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In my code, due to efficiency consideration, I place a long function in it's own file (let's name it a.cpp). I have also created a second file named b.cpp which holds another function which uses the same variables names.

I have tried to create a header file for those variables but it didn't work. Is there a way to do that (apart from placing the functions in the same file)?

A simple example:

a.cpp

double s;

void a(){
  s = 1.0;
  printf("%f\n",s);
}

b.cpp

double s;

void b(){
  s = 2.0;
  printf("%f\n",s);
}

Note Each of those file is, in effect a c but the whole program is c++.

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"Each of those file is, in effect a c but the whole program is c++. " What does that mean? –  Lightness Races in Orbit Aug 15 '11 at 20:15
    
I don't use (or almost don't use) any feature of c++. The files holds a single, long function which fills too complicated to hold in a larger, class file. Come to think about this. I can split the class file into several files with a single header right? –  Yotam Aug 15 '11 at 20:16
    
A "single, long function" sounds wrong. –  Lightness Races in Orbit Aug 15 '11 at 20:17
    
C++ is not C, it's a multi-paradigm language, and even if you don't do any object-oriented, it's still different from C at details (even though most of C compiles as C++, which is intentional, but not to be relied upon). Decide! –  Kos Aug 15 '11 at 20:22

3 Answers 3

up vote 6 down vote accepted

Write extern double s; in both (or in a header). This is a declaration without being a definition.

Then write double s; in just one .cpp file — this is where the double object will physically "live".

More here.

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Put double s; in a.cpp. Write extern s; in a.h.

Also good programming practice is a function should fit onto a screen/one side of a5.

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Syntax is wrong. Also, good answering practice is to format your posts! –  Lightness Races in Orbit Aug 15 '11 at 20:17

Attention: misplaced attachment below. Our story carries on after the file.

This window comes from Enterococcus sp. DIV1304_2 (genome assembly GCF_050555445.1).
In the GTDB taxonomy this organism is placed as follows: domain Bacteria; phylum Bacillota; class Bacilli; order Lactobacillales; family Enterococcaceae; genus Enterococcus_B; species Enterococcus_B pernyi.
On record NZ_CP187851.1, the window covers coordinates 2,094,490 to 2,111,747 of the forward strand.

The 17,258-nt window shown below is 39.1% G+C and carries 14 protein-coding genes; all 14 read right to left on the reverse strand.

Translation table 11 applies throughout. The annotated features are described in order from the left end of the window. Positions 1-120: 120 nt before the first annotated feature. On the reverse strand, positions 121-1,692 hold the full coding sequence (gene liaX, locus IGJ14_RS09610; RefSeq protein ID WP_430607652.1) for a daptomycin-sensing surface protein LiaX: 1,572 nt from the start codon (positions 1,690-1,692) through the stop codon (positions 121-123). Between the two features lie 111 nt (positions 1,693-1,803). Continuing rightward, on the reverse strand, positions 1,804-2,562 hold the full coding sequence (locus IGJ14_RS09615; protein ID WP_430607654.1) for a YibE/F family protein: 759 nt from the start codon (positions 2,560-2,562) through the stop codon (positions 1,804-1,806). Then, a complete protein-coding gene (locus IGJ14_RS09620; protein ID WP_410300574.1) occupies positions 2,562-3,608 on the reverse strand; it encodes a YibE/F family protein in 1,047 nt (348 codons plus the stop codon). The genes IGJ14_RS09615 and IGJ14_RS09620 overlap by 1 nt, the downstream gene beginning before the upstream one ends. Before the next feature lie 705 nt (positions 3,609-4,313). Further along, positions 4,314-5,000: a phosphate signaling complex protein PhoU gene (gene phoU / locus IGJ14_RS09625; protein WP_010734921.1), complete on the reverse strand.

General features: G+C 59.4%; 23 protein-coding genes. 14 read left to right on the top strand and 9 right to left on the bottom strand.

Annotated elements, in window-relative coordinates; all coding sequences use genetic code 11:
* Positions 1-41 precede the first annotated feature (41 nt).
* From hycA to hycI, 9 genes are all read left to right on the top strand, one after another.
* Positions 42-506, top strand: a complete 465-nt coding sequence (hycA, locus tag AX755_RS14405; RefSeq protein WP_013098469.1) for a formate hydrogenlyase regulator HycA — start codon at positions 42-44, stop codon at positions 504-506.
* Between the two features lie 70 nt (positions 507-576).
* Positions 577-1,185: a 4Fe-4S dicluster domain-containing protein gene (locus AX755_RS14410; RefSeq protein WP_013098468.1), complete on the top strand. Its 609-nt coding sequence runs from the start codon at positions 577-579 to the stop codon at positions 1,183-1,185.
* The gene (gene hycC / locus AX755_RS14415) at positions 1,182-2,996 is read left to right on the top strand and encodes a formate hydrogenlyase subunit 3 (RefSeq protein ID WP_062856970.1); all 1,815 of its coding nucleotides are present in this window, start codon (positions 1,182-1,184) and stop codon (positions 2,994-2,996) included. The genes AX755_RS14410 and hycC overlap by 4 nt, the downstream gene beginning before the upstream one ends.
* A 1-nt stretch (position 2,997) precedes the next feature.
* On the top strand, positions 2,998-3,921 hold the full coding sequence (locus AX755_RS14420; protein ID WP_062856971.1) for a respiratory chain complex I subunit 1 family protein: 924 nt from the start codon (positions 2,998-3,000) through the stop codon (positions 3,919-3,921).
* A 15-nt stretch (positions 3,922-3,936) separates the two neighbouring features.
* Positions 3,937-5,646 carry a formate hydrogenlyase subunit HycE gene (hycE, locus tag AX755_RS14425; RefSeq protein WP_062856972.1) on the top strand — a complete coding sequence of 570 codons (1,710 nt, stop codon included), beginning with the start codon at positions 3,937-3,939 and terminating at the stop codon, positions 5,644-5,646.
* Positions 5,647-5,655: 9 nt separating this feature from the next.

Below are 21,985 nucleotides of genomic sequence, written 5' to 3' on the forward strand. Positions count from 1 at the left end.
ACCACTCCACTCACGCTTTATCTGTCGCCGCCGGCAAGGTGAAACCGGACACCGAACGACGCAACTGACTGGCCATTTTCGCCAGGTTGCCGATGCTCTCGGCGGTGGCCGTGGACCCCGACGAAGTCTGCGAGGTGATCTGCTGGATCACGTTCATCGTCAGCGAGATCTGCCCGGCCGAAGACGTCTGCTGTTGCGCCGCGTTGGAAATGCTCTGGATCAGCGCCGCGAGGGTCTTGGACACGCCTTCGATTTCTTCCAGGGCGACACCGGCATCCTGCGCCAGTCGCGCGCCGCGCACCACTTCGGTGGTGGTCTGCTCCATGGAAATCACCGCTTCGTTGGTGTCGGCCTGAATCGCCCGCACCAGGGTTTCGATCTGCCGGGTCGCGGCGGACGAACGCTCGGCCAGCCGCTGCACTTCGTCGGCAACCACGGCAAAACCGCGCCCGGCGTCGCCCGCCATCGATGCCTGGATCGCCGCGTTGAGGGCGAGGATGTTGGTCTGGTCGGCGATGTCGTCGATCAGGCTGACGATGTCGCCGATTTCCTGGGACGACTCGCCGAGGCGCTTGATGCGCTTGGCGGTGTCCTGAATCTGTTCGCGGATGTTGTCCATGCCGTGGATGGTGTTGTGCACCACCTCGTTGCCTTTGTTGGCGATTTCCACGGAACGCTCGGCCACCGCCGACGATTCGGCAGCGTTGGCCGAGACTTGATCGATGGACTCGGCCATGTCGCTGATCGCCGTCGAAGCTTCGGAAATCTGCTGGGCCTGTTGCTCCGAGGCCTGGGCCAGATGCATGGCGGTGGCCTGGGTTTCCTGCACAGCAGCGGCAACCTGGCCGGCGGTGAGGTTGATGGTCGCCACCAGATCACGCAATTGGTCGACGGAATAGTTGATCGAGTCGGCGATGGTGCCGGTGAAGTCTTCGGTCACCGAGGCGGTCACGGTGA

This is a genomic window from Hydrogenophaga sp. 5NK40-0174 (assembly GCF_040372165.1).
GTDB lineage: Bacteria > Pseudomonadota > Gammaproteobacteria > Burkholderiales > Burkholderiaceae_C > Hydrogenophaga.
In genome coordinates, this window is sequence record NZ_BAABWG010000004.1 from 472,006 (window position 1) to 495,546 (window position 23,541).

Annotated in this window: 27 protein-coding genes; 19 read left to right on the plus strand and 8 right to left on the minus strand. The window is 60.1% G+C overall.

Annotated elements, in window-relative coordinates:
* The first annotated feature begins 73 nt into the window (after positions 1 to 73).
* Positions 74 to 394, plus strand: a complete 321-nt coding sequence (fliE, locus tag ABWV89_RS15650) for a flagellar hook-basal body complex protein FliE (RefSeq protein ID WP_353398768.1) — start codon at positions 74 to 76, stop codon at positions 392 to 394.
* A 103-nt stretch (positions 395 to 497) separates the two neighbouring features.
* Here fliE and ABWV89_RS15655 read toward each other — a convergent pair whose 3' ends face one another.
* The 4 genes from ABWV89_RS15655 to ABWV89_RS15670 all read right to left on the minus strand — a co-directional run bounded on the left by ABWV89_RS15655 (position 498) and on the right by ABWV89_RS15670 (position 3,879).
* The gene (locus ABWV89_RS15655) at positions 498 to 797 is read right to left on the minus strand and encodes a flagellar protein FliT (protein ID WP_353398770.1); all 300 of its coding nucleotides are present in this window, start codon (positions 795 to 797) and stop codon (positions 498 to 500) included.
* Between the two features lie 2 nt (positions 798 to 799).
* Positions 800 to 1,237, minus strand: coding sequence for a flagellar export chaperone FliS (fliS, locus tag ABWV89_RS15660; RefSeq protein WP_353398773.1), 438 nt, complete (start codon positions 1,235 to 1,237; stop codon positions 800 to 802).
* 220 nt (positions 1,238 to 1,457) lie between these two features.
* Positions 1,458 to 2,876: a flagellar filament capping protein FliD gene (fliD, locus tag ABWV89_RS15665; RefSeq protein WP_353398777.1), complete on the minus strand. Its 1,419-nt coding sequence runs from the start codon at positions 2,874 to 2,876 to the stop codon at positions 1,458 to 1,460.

I agree about the fitting part but in this way I gain one less while loop. –  Yotam Aug 15 '11 at 20:21
    
@Yotam: And anyone coming to work on your code after you (including your future self!) gains a huge maintenance nightmare and weeks of migraines. Is one while loop really worth it? –  Lightness Races in Orbit Aug 15 '11 at 20:23
    
@Tomalak Geret'kal I know that. This the double edge of scientific programming. I have to consider both efficiency and readability. In this case I have chosen efficiency... –  Yotam Aug 15 '11 at 20:30
    
@Yotam: Then you've probably chosen the wrong language, too. :) –  Lightness Races in Orbit Aug 15 '11 at 20:32

Put double s in a header file.

At the top of each .cpp file do:

#include "filename.h"

to introduce the variable into the cpp file for use. It would be good to define it as static as well... but we don't go into that.

PS: You shouldn't use globals like this if avoidable. It's not good OO design.

share|improve this answer
    
-1: No, this is wrong. This is no different from writing double s; directly in the .cpp files. #include is just a text find-and-replace operation, pre-compilation. –  Lightness Races in Orbit Aug 15 '11 at 20:20
    
I have tried that and noted so (the header file part in my question) –  Yotam Aug 15 '11 at 20:23

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